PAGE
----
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Technology Changing Christmas Traditions?

December 23, 2008

A bit of an observation this holiday season…

With Christmas only a few days away, I’ve been preppin’ for the Christmas Eve festivities at my home.

  • Christmas Tree
  • Stockings on the Mantle
  • Unhealthy Holiday Foods
  • Christmas Cards
  • Gifts Wrapped in Paper and Ribbon

Christmas Cards:

Growing up, collecting and sending Christmas cards was a tradition.  I remember my parents sending out a hundred or so cards and then taking great pride in setting the received cards in bookcases, on the mantle, and in other nooks and crannies around the house.  Looking back, it seems like (perhaps unintentionally) an odd act of quantifying friendships—the more cards, the more friends you could show you had.  My parents have toned it down since then; I think they sent out about twenty cards this year with holiday newsletters included.

I also sent out a few cards this year, but it felt awkward.  99% of the potential card recepients I either email on a regular basis, twit back and forth with, instant message, or voice chat via Skype or in EQ2.  Maybe I’m too much of a techie, but it seems silly to fight the hordes at Hallmark when I can simply pop open a window and wish someone a happy holidays and catch up on the events of their day.  Most likely they already have photos of their kids/family/etc on the internet and blog posts detailing big adventures of the year.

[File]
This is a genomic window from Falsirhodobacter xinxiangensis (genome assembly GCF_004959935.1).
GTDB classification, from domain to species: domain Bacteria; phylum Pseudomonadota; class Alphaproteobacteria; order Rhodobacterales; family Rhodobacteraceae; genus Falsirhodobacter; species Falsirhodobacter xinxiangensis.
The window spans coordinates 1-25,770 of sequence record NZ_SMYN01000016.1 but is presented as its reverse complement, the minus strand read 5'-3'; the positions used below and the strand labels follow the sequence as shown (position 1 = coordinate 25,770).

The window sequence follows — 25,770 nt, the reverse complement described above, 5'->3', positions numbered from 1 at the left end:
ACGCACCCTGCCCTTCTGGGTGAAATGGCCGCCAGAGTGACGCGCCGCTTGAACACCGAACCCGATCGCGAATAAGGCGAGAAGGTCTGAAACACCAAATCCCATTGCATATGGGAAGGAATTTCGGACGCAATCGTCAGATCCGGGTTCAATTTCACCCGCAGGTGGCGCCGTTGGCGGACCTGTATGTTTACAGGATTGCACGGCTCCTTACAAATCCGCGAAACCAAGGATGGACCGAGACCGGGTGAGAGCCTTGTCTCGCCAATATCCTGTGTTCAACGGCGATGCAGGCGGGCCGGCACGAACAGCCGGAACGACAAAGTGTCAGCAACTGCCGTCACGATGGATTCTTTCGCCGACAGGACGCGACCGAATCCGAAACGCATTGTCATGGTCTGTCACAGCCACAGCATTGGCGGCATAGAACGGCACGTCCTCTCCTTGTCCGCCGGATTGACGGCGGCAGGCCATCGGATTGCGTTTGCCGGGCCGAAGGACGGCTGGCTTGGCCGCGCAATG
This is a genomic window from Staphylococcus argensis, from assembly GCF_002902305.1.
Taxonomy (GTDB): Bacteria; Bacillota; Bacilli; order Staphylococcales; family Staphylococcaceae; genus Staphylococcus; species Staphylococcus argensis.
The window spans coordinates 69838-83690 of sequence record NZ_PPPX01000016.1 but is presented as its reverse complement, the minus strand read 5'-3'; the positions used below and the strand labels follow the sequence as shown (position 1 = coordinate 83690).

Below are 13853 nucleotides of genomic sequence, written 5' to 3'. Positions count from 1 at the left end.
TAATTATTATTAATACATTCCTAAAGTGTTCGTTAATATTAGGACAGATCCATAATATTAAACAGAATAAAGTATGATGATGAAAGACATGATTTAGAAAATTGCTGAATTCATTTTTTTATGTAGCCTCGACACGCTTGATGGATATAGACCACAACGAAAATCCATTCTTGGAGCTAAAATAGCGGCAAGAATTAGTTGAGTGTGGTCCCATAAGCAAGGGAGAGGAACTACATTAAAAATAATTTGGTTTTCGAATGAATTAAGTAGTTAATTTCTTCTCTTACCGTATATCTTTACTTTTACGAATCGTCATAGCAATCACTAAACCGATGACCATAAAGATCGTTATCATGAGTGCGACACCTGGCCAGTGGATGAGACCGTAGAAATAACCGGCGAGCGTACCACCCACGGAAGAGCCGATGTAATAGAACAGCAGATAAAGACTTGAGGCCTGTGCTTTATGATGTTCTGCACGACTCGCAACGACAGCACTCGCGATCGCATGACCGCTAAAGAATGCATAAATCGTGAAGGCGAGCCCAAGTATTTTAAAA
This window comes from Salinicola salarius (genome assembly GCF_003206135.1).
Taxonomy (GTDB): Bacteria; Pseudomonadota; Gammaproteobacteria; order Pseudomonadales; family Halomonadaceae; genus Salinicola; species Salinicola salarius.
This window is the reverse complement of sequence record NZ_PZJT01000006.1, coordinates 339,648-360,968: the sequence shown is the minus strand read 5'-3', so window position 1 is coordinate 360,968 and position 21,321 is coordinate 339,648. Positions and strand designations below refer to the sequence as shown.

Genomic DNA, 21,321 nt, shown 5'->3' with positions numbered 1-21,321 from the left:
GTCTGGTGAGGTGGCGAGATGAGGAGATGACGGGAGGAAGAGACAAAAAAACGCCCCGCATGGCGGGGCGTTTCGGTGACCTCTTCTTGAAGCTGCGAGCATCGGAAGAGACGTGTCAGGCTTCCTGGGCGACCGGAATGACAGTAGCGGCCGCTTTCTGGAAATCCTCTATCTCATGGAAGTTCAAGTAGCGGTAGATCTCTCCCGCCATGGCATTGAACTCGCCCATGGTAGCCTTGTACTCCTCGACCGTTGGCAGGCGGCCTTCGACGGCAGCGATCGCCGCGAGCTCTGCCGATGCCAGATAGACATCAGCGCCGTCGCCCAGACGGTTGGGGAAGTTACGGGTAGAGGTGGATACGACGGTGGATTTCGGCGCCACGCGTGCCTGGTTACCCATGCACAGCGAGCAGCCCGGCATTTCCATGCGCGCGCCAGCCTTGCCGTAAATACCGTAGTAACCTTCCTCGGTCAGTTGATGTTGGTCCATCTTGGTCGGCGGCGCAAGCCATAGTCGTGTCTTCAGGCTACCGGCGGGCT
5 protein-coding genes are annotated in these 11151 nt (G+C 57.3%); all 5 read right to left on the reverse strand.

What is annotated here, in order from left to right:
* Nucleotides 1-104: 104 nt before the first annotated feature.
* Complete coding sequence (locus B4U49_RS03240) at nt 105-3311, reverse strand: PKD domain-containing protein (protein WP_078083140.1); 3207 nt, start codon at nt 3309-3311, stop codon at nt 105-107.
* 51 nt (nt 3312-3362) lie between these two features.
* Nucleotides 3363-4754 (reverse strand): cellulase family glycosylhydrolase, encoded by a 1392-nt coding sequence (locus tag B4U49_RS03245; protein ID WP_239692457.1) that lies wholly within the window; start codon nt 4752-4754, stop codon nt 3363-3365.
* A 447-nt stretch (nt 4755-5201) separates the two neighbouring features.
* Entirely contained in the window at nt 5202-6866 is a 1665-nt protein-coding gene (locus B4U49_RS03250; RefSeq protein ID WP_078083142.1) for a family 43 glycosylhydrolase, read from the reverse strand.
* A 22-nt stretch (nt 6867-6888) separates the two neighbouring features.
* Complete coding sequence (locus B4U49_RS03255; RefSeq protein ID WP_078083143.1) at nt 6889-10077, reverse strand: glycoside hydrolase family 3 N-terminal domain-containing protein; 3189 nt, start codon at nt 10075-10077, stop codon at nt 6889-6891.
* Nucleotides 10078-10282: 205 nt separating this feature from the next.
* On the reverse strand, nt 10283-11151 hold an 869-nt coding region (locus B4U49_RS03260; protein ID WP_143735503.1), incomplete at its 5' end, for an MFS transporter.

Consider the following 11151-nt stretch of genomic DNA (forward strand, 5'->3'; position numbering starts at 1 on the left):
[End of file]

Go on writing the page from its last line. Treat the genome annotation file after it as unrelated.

Gifts Wrapped in Paper and Ribbon:

Around the office and between my friends and I, we ended up exchanging more gift certificates, Amazon.com credits, and the such rather than tangible gifts.  Even a few years ago, gift certificates were considered the “cold hearted” way of gift giving—now it’s pretty common.  As thoughtful as a gift may be, no one likes returning gifts and gift certificates allows a lot more flexibility.

Both of these, of course, could have roots back with the slowing economy and whatever other hardships people could be facing (holiday cards are expensive); however, it seems more of a social change rather than economic.


Categories: Everything Else
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